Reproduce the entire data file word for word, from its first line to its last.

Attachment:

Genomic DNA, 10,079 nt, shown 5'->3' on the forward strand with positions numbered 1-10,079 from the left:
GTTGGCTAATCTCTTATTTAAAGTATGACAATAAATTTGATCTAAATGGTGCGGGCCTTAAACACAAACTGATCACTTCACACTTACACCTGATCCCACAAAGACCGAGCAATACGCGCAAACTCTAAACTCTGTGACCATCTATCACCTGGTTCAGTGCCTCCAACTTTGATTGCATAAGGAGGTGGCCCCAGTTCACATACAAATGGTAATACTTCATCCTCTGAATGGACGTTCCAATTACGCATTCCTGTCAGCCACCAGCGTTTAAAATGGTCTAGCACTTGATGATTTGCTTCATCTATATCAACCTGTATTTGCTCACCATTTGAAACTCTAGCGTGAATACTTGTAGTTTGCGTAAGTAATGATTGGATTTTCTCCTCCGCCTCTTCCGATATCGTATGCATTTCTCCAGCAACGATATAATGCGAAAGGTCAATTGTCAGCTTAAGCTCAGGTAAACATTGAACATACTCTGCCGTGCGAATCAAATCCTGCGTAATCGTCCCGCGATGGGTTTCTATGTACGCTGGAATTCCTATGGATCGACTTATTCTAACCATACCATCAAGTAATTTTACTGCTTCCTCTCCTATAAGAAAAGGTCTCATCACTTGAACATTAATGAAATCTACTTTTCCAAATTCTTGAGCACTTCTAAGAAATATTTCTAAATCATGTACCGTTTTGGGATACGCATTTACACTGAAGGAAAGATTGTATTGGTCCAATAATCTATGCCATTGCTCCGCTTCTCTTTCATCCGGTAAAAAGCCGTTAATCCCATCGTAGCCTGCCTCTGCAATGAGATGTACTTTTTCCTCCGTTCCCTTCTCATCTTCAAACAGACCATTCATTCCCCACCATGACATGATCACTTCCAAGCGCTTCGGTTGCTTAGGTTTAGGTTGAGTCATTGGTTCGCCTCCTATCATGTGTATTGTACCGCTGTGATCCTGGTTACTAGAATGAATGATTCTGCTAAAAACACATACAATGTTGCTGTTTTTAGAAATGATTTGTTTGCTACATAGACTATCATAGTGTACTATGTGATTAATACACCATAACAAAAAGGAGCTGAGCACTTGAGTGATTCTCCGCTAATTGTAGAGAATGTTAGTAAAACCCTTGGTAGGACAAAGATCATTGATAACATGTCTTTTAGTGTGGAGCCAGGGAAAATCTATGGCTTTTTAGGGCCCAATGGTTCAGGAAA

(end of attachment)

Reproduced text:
Genomic DNA, 10,079 nt, shown 5'->3' on the forward strand with positions numbered 1-10,079 from the left:
GTTGGCTAATCTCTTATTTAAAGTATGACAATAAATTTGATCTAAATGGTGCGGGCCTTAAACACAAACTGATCACTTCACACTTACACCTGATCCCACAAAGACCGAGCAATACGCGCAAACTCTAAACTCTGTGACCATCTATCACCTGGTTCAGTGCCTCCAACTTTGATTGCATAAGGAGGTGGCCCCAGTTCACATACAAATGGTAATACTTCATCCTCTGAATGGACGTTCCAATTACGCATTCCTGTCAGCCACCAGCGTTTAAAATGGTCTAGCACTTGATGATTTGCTTCATCTATATCAACCTGTATTTGCTCACCATTTGAAACTCTAGCGTGAATACTTGTAGTTTGCGTAAGTAATGATTGGATTTTCTCCTCCGCCTCTTCCGATATCGTATGCATTTCTCCAGCAACGATATAATGCGAAAGGTCAATTGTCAGCTTAAGCTCAGGTAAACATTGAACATACTCTGCCGTGCGAATCAAATCCTGCGTAATCGTCCCGCGATGGGTTTCTATGTACGCTGGAATTCCTATGGATCGACTTATTCTAACCATACCATCAAGTAATTTTACTGCTTCCTCTCCTATAAGAAAAGGTCTCATCACTTGAACATTAATGAAATCTACTTTTCCAAATTCTTGAGCACTTCTAAGAAATATTTCTAAATCATGTACCGTTTTGGGATACGCATTTACACTGAAGGAAAGATTGTATTGGTCCAATAATCTATGCCATTGCTCCGCTTCTCTTTCATCCGGTAAAAAGCCGTTAATCCCATCGTAGCCTGCCTCTGCAATGAGATGTACTTTTTCCTCCGTTCCCTTCTCATCTTCAAACAGACCATTCATTCCCCACCATGACATGATCACTTCCAAGCGCTTCGGTTGCTTAGGTTTAGGTTGAGTCATTGGTTCGCCTCCTATCATGTGTATTGTACCGCTGTGATCCTGGTTACTAGAATGAATGATTCTGCTAAAAACACATACAATGTTGCTGTTTTTAGAAATGATTTGTTTGCTACATAGACTATCATAGTGTACTATGTGATTAATACACCATAACAAAAAGGAGCTGAGCACTTGAGTGATTCTCCGCTAATTGTAGAGAATGTTAGTAAAACCCTTGGTAGGACAAAGATCATTGATAACATGTCTTTTAGTGTGGAGCCAGGGAAAATCTATGGCTTTTTAGGGCCCAATGGTTCAGGAAA